Wednesday, February 10, 2010

Major media cover Human Rights Watch report on Rwanda's political opposition


 

Victoire Ingabire, presidential candidate of the FDU-Inkingi, left the Kigali, Rwanda Police Criminal Investigation Division headquarters after 4 hours questioning on "genocide ideology," "divisionism," and links to the FDLR militia in Eastern Congo, but she was not arrested. 


The BBC, Reuters, and AFP, are all covering the Human Rights Watch report, published February 10, 2010, Rwanda: End Attacks on Opposition Parties, in which its director, Kenneth Roth, says:

"Rwanda has a long way to go. Despite the facade of occasional elections, the government essentially runs a one-party state. And ironically, it is the genocide that has provided the government with a cover for repression."


Reuters South Africa:  Rwanda opposition faces intimidation




On February 10th, hundreds of people protested in front of the embassy in Brussels against the repression and dictatorship in Rwanda.

Many now ask how the Washington Post, the New York Times, and the U.S. State Department will respond, given that Rwanda is the U.S.A's closest ally in Africa, with an army of 70,000 to 100,000 serving in accordance with U.S. foreign policy all over Africa, and, that Hillary Clinton, speaking at the 2009 African Growth and Opportunities Conference in Nairobi, called Rwanda "the beacon of hope for Africa."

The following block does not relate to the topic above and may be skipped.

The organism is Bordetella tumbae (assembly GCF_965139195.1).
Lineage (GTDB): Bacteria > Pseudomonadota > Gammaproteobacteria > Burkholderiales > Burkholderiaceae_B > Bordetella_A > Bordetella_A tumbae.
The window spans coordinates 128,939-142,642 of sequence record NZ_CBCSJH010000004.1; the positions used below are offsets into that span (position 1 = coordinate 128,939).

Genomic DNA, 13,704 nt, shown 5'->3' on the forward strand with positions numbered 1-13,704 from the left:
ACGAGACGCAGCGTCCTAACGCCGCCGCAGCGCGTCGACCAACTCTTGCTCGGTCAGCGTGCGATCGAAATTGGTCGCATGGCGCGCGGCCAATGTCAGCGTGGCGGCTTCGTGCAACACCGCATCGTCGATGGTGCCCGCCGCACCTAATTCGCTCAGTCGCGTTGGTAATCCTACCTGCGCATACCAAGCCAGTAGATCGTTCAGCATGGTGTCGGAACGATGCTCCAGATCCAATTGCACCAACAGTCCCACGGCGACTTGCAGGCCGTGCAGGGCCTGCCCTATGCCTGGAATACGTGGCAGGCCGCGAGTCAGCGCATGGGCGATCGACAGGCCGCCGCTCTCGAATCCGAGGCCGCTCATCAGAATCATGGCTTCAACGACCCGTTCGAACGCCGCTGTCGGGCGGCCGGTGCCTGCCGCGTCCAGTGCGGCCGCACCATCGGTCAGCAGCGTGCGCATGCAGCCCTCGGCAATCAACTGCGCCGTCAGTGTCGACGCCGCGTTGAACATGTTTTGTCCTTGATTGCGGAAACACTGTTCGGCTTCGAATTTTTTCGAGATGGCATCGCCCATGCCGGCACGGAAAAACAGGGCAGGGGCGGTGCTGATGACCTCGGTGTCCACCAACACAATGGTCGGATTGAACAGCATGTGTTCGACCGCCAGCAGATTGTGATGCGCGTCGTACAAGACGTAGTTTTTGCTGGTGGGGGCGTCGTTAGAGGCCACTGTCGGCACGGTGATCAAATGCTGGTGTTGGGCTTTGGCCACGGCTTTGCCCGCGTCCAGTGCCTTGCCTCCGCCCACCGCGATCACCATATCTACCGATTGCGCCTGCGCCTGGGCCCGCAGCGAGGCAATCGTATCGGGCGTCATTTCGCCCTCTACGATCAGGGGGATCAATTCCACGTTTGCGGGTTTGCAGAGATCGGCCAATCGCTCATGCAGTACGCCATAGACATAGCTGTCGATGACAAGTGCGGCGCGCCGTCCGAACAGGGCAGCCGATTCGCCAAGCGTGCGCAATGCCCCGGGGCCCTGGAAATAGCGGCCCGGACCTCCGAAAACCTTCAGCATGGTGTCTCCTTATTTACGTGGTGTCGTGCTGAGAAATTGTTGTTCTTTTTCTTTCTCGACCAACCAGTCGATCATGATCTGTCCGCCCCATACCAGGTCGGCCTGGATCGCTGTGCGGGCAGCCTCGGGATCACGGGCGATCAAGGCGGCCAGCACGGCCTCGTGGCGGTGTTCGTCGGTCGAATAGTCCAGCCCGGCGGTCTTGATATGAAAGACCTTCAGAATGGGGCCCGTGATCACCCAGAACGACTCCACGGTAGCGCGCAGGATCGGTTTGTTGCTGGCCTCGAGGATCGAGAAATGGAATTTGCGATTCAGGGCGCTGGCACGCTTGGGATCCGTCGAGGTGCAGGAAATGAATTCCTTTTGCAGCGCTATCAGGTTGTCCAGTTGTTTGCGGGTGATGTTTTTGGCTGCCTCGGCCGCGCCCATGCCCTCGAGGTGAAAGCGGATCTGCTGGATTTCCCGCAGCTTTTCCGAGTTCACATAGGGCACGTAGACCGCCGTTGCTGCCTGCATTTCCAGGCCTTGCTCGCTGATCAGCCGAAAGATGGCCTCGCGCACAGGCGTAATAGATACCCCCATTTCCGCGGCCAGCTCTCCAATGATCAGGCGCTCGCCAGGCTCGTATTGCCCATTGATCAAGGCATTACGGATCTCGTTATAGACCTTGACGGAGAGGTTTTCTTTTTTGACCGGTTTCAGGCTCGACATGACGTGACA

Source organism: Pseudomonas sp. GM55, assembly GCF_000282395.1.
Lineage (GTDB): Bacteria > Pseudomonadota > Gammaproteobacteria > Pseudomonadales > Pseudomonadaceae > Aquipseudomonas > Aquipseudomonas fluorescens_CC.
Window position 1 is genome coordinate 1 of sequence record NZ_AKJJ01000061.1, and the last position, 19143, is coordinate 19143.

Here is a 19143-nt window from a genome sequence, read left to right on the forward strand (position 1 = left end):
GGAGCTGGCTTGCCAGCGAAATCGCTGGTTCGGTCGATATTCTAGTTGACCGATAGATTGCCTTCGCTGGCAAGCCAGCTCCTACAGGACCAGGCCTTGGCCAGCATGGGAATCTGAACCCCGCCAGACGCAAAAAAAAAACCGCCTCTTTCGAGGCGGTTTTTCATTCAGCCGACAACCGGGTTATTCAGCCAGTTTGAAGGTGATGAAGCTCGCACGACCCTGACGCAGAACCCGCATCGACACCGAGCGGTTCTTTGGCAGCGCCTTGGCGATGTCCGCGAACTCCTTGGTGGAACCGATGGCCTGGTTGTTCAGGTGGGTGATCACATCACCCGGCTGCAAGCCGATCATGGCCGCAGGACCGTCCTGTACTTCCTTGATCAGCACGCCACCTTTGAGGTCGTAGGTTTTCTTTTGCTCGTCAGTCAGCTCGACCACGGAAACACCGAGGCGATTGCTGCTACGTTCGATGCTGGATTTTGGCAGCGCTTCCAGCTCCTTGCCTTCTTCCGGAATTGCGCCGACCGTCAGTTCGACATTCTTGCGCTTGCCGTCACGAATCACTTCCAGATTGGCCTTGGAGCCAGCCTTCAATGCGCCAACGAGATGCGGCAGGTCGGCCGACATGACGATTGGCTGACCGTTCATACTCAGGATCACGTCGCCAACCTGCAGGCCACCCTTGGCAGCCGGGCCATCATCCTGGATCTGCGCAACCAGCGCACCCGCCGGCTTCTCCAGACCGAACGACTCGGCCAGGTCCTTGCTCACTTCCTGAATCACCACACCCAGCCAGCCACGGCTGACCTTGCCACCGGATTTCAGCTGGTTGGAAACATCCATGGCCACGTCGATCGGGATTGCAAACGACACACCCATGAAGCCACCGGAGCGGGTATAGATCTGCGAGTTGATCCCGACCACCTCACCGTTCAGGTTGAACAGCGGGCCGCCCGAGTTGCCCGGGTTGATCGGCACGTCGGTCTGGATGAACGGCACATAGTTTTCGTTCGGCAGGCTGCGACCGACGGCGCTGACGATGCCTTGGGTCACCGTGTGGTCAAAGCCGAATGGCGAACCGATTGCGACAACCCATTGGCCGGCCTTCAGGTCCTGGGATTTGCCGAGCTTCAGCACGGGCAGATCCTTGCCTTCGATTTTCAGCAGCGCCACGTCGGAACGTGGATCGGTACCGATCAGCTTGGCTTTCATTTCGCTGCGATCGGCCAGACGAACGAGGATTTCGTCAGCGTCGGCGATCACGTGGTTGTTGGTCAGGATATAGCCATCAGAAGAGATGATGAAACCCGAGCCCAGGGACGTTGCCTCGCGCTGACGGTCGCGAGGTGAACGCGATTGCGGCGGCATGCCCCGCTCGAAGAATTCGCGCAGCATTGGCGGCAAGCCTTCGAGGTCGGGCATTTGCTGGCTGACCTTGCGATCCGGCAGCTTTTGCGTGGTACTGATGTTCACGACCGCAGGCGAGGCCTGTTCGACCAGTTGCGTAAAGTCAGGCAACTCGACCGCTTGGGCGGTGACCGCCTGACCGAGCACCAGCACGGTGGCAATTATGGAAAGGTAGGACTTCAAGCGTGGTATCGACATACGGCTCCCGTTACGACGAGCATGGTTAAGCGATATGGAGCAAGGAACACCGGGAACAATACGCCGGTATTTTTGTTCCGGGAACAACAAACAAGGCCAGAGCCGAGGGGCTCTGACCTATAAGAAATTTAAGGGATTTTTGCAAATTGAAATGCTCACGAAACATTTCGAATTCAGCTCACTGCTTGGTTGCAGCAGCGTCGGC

And, how Canadian Prime Minister Stephen Harper and British Prime Minister Gordon Brown will respond.   Both championed Rwanda's application to enter the Commonwealth last November, despite the adamant objections of the Commonwealth Human Rights Initiative Group.

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